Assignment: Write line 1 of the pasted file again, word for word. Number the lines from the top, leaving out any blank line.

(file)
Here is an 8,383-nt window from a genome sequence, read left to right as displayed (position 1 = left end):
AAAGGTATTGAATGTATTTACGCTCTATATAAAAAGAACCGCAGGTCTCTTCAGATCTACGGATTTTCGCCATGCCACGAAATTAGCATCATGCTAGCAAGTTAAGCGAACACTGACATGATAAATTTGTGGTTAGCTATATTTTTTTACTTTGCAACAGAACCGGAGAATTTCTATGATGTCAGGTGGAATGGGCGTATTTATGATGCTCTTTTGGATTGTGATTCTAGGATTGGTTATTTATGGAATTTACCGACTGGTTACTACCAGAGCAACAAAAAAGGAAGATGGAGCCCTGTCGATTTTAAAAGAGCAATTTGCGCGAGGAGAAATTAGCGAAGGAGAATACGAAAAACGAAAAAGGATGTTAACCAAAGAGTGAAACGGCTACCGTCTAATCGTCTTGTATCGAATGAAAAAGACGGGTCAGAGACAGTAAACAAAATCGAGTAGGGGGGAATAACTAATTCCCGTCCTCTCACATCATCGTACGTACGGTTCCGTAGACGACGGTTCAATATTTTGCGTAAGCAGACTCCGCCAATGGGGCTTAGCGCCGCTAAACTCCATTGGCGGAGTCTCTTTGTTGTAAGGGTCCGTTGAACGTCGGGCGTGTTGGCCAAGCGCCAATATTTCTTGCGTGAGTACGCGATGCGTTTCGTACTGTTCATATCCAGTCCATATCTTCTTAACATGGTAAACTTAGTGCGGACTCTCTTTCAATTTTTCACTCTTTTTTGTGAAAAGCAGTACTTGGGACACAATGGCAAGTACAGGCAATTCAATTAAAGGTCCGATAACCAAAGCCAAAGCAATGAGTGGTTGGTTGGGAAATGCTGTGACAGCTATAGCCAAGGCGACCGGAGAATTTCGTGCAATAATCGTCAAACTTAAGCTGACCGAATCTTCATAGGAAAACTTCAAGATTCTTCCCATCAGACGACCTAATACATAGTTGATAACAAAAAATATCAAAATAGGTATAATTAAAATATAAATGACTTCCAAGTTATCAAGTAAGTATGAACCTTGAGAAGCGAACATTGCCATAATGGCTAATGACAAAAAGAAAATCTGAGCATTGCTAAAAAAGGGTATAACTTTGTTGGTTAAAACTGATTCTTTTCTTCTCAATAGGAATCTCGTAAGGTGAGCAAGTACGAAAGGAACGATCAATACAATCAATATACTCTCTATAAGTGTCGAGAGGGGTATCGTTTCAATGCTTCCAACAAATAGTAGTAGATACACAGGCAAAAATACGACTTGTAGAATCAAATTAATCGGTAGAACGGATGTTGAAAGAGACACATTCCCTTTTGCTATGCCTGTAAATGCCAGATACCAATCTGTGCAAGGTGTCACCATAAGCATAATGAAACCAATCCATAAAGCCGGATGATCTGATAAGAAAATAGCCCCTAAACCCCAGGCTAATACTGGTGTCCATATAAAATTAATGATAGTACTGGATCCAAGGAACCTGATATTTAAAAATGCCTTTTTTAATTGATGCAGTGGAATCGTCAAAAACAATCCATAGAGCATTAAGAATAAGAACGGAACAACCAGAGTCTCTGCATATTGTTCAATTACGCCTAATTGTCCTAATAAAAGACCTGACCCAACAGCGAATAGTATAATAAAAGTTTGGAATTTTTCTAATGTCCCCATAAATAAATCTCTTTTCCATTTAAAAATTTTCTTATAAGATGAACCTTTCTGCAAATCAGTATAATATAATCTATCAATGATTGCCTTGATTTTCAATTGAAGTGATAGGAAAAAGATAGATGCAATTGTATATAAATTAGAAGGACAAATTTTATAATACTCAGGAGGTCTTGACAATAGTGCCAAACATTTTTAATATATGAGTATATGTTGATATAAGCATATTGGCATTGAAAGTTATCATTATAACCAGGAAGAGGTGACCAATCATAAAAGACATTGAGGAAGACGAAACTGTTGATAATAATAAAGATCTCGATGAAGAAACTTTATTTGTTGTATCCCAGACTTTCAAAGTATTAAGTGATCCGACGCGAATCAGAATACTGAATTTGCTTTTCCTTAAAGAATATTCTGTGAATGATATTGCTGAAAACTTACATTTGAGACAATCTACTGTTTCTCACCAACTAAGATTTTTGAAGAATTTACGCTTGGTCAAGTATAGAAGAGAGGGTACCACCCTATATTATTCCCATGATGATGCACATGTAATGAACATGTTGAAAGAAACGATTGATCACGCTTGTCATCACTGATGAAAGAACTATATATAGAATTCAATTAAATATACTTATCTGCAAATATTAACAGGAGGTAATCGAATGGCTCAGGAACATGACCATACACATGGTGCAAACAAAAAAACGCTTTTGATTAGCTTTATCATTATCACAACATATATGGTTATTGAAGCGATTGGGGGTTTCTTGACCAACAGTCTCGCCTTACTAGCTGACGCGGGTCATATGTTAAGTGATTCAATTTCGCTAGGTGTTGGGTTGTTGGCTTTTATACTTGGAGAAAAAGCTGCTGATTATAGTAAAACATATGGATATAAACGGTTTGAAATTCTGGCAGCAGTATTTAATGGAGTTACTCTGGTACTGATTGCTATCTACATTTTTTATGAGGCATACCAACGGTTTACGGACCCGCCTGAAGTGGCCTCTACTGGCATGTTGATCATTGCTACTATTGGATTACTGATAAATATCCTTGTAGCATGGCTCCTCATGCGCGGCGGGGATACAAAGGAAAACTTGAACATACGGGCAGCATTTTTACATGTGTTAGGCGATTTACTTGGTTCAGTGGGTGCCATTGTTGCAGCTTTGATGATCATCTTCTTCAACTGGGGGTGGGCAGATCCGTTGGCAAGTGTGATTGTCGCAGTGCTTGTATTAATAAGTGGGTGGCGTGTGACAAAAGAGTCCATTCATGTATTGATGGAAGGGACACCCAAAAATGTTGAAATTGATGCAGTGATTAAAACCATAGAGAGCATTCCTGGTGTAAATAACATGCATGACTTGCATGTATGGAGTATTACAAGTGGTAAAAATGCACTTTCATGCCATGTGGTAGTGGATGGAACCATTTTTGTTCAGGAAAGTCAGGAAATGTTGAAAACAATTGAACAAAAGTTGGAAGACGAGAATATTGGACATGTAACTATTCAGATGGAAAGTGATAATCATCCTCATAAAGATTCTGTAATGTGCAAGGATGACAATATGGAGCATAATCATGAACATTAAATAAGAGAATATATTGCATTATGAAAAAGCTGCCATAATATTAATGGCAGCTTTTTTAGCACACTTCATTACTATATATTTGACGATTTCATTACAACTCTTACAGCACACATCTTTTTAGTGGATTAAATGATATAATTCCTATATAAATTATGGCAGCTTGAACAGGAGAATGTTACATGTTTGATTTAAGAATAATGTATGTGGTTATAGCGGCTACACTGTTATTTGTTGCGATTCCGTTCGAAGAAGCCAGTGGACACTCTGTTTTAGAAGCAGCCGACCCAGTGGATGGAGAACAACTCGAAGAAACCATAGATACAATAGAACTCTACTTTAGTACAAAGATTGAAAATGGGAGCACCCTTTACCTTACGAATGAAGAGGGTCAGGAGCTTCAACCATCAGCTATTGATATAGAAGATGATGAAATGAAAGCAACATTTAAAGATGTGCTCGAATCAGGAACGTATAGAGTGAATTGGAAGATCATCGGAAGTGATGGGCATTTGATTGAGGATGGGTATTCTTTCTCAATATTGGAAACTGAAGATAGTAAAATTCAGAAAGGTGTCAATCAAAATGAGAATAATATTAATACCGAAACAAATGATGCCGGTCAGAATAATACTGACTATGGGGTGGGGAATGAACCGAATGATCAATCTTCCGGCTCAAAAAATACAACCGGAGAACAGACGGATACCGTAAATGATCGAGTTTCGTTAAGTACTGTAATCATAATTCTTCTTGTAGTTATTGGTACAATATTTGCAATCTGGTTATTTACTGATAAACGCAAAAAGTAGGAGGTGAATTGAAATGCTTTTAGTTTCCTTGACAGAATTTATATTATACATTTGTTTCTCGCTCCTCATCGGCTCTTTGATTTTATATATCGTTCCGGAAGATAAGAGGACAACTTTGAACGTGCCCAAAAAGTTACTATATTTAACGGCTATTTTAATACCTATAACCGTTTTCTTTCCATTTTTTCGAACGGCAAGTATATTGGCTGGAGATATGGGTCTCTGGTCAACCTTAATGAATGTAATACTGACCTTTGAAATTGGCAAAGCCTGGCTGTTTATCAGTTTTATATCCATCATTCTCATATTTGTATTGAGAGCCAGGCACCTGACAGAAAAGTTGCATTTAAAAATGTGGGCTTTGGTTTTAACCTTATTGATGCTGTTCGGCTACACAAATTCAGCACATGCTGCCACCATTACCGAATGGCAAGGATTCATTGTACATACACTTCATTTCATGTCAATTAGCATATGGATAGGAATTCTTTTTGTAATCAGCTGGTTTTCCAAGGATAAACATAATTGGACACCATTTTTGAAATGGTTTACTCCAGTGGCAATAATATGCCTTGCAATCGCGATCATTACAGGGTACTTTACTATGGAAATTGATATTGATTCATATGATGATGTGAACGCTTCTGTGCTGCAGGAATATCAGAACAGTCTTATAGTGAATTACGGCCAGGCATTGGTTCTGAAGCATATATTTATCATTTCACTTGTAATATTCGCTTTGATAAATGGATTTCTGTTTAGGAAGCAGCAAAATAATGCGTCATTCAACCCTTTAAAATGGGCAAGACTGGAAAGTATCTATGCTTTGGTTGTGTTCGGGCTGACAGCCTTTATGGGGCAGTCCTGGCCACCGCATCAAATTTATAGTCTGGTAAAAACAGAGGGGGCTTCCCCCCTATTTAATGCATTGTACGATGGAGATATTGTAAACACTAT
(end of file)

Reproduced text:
Here is an 8,383-nt window from a genome sequence, read left to right as displayed (position 1 = left end):